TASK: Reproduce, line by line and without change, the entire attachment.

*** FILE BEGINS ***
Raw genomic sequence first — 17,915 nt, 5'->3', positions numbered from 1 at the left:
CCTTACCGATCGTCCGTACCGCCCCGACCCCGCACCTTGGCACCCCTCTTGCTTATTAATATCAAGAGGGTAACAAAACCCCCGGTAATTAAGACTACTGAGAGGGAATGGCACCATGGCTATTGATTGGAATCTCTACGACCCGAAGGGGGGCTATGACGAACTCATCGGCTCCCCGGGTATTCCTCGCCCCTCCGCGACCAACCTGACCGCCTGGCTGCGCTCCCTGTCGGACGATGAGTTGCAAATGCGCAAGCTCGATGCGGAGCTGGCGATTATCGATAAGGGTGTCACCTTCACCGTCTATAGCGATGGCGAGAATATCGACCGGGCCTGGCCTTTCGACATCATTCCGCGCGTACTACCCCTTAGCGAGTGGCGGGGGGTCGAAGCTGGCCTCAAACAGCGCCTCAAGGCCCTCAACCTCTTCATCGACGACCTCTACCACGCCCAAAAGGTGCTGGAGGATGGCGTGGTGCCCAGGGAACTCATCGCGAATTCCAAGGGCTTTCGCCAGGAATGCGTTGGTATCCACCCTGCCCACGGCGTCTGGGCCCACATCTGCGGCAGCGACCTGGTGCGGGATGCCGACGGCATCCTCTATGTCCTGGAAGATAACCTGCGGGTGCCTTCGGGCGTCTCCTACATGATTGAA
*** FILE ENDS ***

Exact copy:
Raw genomic sequence first — 17,915 nt, 5'->3', positions numbered from 1 at the left:
CCTTACCGATCGTCCGTACCGCCCCGACCCCGCACCTTGGCACCCCTCTTGCTTATTAATATCAAGAGGGTAACAAAACCCCCGGTAATTAAGACTACTGAGAGGGAATGGCACCATGGCTATTGATTGGAATCTCTACGACCCGAAGGGGGGCTATGACGAACTCATCGGCTCCCCGGGTATTCCTCGCCCCTCCGCGACCAACCTGACCGCCTGGCTGCGCTCCCTGTCGGACGATGAGTTGCAAATGCGCAAGCTCGATGCGGAGCTGGCGATTATCGATAAGGGTGTCACCTTCACCGTCTATAGCGATGGCGAGAATATCGACCGGGCCTGGCCTTTCGACATCATTCCGCGCGTACTACCCCTTAGCGAGTGGCGGGGGGTCGAAGCTGGCCTCAAACAGCGCCTCAAGGCCCTCAACCTCTTCATCGACGACCTCTACCACGCCCAAAAGGTGCTGGAGGATGGCGTGGTGCCCAGGGAACTCATCGCGAATTCCAAGGGCTTTCGCCAGGAATGCGTTGGTATCCACCCTGCCCACGGCGTCTGGGCCCACATCTGCGGCAGCGACCTGGTGCGGGATGCCGACGGCATCCTCTATGTCCTGGAAGATAACCTGCGGGTGCCTTCGGGCGTCTCCTACATGATTGAA